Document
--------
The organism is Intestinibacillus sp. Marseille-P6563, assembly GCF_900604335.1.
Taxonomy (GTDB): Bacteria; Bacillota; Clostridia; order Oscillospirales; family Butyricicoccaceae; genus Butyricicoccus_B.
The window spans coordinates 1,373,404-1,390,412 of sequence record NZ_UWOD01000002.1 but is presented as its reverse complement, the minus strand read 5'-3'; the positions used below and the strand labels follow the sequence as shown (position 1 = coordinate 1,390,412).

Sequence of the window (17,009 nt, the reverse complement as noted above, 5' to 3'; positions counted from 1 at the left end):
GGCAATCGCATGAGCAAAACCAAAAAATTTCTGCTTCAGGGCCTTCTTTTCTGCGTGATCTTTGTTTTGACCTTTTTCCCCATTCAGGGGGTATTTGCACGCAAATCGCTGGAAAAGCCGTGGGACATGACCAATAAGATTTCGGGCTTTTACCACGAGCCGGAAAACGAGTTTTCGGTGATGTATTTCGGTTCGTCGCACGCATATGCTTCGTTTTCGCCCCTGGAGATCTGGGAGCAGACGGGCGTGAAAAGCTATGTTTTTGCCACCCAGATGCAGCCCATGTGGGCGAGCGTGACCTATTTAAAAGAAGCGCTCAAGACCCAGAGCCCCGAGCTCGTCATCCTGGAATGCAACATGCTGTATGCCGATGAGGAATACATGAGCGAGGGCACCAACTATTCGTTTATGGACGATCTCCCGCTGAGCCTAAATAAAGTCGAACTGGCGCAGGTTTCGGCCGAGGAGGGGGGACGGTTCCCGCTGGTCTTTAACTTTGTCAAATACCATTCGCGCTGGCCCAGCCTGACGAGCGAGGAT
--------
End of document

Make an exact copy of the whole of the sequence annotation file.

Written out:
The organism is Intestinibacillus sp. Marseille-P6563, assembly GCF_900604335.1.
Taxonomy (GTDB): Bacteria; Bacillota; Clostridia; order Oscillospirales; family Butyricicoccaceae; genus Butyricicoccus_B.
The window spans coordinates 1,373,404-1,390,412 of sequence record NZ_UWOD01000002.1 but is presented as its reverse complement, the minus strand read 5'-3'; the positions used below and the strand labels follow the sequence as shown (position 1 = coordinate 1,390,412).

Sequence of the window (17,009 nt, the reverse complement as noted above, 5' to 3'; positions counted from 1 at the left end):
GGCAATCGCATGAGCAAAACCAAAAAATTTCTGCTTCAGGGCCTTCTTTTCTGCGTGATCTTTGTTTTGACCTTTTTCCCCATTCAGGGGGTATTTGCACGCAAATCGCTGGAAAAGCCGTGGGACATGACCAATAAGATTTCGGGCTTTTACCACGAGCCGGAAAACGAGTTTTCGGTGATGTATTTCGGTTCGTCGCACGCATATGCTTCGTTTTCGCCCCTGGAGATCTGGGAGCAGACGGGCGTGAAAAGCTATGTTTTTGCCACCCAGATGCAGCCCATGTGGGCGAGCGTGACCTATTTAAAAGAAGCGCTCAAGACCCAGAGCCCCGAGCTCGTCATCCTGGAATGCAACATGCTGTATGCCGATGAGGAATACATGAGCGAGGGCACCAACTATTCGTTTATGGACGATCTCCCGCTGAGCCTAAATAAAGTCGAACTGGCGCAGGTTTCGGCCGAGGAGGGGGGACGGTTCCCGCTGGTCTTTAACTTTGTCAAATACCATTCGCGCTGGCCCAGCCTGACGAGCGAGGAT